The union representing members of Jazz Aviation is fighting Air Canada's decision to lay off more than 50 Jazz members in Newfoundland and Labrador as the airline makes changes to its services in Gander, Happy Valley-Goose Bay and Deer Lake.
More than 50 employees in Newfoundland and Labrador are set to receive layoffs.
As of Nov. 1, PAL Airlines will be the new service provider under the Air Canada Express banner, and not solely Halifax-based Jazz Aviation, which currently holds the contract.
"We are making staffing changes required as a result of changes to Air Canada's schedule," reads a statement from Jazz Aviation. "We do sincerely regret the impact to our employees and will do our utmost to support them during this time."
Unifor, however, is “fighting vigorously for our aviation members at Jazz," said Unifor National President Lana Payne in a statement Friday (Sept. 8).
"Companies like Air Canada can't just be cavalier about bringing in new contracts and expect our union to sit by on the sidelines. Our members are dedicated to their jobs and deserve respect,” Payne said.
In a statement, Jazz Aviation said Happy Valley-Goose Bay will no longer be serviced by Jazz Aviation at all, resulting in 13 job losses there.
Services in Gander and Deer Lake are expected to remain open, possibly seasonally, but will also see significant job losses.
Gander will lose 16 positions, while there are 25 job cuts in Deer Lake, said Unifor, which represents 16,000 members across Canada in aviation, including nearly 2,000 members in Jazz
Aviation, from coast to coast, who work in customer service, aircraft maintenance and crew scheduling.
Unifor said it is filing grievances and lawyers are looking into possible contravention of labour standards legislation.
The union is also researching the capacity purchase agreement (CPA), which details how Air Canada outsources a portion of its business to other companies.
Unifor noted that it is open to dialogue on the issue and would prefer to resolve the issue in a manner that would benefit both the company and the affected Unifor members.
"The news of these layoffs is devastating, not only for those directly impacted but also for our entire Jazz membership," said Unifor Local 2002 President, Tammy Moore.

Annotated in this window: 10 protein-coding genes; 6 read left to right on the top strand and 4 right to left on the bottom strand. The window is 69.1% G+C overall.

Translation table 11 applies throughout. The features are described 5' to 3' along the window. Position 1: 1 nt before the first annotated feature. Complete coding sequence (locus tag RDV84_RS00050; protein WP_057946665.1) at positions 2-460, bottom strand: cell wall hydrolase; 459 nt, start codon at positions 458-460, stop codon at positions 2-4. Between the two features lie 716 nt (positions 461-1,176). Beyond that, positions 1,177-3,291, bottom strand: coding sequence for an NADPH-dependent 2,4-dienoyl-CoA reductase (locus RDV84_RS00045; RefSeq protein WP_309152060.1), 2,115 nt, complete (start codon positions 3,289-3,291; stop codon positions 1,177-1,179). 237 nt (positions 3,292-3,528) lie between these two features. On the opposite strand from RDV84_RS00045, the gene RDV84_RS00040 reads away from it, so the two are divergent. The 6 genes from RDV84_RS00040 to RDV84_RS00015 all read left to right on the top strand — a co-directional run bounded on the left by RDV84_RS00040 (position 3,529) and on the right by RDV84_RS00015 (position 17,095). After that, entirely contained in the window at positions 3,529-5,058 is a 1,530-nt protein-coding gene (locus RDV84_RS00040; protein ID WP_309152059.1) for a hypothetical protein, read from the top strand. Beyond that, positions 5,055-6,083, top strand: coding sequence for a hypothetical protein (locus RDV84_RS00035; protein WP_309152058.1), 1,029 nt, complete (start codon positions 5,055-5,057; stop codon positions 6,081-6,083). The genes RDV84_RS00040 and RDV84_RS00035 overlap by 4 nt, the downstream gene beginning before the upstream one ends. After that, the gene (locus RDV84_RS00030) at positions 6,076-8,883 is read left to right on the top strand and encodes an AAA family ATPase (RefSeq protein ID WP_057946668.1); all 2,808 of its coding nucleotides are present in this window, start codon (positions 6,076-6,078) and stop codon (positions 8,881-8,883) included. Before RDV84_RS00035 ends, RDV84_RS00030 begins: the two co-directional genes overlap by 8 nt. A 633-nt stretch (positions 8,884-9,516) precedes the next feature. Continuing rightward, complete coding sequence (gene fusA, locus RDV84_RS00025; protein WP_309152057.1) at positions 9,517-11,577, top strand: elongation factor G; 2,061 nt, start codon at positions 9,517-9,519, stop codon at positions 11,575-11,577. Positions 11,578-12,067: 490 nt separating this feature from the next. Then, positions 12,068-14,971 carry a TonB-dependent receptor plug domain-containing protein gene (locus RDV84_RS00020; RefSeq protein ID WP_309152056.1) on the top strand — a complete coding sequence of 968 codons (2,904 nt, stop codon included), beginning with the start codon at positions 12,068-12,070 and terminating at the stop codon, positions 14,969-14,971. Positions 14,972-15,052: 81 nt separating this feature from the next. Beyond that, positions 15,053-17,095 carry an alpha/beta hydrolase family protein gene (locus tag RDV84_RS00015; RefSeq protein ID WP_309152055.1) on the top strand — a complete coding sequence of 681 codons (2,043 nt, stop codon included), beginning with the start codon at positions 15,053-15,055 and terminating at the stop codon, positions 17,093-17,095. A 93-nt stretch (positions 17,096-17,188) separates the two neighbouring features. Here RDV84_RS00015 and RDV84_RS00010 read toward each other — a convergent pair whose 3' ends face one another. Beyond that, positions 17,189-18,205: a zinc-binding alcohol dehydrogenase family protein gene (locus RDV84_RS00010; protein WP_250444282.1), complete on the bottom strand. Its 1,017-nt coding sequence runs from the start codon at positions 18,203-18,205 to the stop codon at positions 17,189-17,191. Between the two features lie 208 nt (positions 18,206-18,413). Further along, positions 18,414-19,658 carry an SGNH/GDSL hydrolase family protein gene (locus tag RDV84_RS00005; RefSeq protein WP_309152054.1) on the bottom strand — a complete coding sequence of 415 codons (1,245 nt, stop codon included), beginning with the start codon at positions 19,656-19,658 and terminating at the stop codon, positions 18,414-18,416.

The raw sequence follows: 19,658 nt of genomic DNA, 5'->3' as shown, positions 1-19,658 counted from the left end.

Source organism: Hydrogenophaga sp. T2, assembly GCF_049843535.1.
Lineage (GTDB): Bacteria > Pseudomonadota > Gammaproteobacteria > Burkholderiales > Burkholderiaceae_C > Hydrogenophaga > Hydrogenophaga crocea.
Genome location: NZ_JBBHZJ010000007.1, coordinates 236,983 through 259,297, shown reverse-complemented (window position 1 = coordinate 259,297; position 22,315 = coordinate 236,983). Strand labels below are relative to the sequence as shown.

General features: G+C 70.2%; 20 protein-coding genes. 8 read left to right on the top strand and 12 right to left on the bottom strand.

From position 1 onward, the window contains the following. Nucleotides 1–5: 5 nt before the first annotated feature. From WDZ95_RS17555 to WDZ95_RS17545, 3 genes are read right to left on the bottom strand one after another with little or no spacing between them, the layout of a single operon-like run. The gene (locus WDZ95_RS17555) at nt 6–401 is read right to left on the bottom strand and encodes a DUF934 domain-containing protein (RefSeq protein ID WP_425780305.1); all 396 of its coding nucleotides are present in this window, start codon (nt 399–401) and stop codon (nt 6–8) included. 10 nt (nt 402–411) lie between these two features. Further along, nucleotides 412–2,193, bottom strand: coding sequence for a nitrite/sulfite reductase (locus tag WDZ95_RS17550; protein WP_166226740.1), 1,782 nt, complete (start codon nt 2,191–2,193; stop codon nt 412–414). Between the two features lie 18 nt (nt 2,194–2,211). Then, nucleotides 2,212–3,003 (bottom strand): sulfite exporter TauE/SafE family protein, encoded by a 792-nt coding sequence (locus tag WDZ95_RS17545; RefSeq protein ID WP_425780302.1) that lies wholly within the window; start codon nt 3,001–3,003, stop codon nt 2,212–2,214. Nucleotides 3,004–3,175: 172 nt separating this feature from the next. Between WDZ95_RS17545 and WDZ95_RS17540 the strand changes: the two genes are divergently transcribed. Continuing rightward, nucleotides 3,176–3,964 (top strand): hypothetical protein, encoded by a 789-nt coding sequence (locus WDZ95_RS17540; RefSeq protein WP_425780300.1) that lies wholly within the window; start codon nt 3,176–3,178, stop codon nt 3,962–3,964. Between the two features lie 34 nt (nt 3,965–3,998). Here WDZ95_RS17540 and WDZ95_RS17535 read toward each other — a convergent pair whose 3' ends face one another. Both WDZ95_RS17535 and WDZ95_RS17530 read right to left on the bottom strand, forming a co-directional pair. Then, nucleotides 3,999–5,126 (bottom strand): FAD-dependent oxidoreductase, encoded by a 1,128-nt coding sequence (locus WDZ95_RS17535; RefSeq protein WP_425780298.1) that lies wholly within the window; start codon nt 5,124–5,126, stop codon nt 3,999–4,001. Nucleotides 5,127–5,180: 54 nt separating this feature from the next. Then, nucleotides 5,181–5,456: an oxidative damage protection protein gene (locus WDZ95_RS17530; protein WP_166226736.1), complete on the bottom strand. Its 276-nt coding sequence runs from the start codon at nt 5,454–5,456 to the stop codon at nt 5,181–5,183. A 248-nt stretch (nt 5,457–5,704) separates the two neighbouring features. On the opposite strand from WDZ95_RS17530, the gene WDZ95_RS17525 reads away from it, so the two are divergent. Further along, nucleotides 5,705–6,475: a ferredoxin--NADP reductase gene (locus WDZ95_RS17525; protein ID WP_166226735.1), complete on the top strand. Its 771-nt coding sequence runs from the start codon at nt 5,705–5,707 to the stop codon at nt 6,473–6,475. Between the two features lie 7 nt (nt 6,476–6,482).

"Our Jazz members are dedicated and hardworking employees that have contributed to the success of both Jazz and Air Canada for decades. They are the backbone of the aviation industry. Unifor will be fighting this decision using all available resources."
In a statement to CBC News on Friday, Air Canada stressed that Jazz will continue to operate in Atlantic Canada, and that PAL will "supplement" its regional flying, with consumers likely to have more choices for bookings.
"It is important to note that while the airline serving some Newfoundland communities on our behalf has changed, the amount of capacity or seats available for people to travel on remains the same and in some cases is actually increased," the company told the news outlet.
PAL Airlines finalized a commercial deal with Air Canada early on in the summer for offering regional flights in eastern Canada.
The agreement will see PAL Airlines acquire up to six additional Dash 8-400 aircraft to be progressively introduced into service on behalf of Air Canada for a term of up to five years.
Our partnership will be beneficial for local communities as air connections support economic activity and tourism while keeping families and friends connected," said Mark Galardo, executive vice-president of revenue and network planning at Air Canada, in a statement in July.